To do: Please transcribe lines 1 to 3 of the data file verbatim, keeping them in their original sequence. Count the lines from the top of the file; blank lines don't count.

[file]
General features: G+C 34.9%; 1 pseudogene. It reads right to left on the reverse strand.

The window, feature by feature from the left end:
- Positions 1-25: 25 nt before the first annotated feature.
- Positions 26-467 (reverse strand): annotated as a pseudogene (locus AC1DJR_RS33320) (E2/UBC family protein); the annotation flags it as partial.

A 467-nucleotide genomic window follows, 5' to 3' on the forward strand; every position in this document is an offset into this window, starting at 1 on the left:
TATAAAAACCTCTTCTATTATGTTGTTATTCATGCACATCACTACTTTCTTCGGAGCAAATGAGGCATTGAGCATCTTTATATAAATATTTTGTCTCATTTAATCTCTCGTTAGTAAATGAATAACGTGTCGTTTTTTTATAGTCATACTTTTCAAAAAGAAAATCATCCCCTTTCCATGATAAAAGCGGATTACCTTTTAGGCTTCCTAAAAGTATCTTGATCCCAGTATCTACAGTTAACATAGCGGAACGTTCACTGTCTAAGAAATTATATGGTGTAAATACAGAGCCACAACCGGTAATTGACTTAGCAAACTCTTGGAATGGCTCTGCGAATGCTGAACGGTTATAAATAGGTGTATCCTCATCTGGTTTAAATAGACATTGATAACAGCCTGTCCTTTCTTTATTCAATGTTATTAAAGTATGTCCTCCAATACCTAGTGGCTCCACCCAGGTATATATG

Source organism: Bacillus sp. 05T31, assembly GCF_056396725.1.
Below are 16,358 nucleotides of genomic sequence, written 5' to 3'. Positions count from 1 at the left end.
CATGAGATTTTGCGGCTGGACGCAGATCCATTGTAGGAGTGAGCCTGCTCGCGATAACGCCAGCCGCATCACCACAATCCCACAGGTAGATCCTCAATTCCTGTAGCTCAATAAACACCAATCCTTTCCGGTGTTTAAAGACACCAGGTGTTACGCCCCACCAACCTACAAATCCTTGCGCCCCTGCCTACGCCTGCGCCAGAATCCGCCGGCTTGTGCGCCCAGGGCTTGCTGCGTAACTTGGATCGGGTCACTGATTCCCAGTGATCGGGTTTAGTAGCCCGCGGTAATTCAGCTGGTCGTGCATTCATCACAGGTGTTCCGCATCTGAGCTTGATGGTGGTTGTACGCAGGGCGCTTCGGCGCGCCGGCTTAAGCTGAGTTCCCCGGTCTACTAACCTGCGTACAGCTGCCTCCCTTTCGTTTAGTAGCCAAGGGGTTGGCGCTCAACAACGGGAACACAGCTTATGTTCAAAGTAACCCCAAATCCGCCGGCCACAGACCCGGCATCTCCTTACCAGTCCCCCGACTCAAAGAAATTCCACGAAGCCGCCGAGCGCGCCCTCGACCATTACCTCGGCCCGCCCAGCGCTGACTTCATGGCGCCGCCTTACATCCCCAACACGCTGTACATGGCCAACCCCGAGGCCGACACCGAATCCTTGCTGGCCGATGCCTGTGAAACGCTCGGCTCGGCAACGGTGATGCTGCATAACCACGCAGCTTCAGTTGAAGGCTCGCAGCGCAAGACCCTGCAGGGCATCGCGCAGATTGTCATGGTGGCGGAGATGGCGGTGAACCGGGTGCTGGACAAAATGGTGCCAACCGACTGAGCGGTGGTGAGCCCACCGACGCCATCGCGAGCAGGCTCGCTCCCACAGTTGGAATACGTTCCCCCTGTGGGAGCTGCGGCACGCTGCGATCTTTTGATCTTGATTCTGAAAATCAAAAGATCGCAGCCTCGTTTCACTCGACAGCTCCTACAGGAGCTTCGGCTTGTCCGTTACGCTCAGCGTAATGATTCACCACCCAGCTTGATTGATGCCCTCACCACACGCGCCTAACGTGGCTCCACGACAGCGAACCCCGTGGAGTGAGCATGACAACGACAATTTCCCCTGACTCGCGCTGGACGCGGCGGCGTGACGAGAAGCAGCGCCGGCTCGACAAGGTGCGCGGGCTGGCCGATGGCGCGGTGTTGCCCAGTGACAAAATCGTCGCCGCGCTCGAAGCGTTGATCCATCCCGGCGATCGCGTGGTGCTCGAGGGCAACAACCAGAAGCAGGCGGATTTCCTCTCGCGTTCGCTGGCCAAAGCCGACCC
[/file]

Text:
General features: G+C 34.9%; 1 pseudogene. It reads right to left on the reverse strand.

The window, feature by feature from the left end:
- Positions 1-25: 25 nt before the first annotated feature.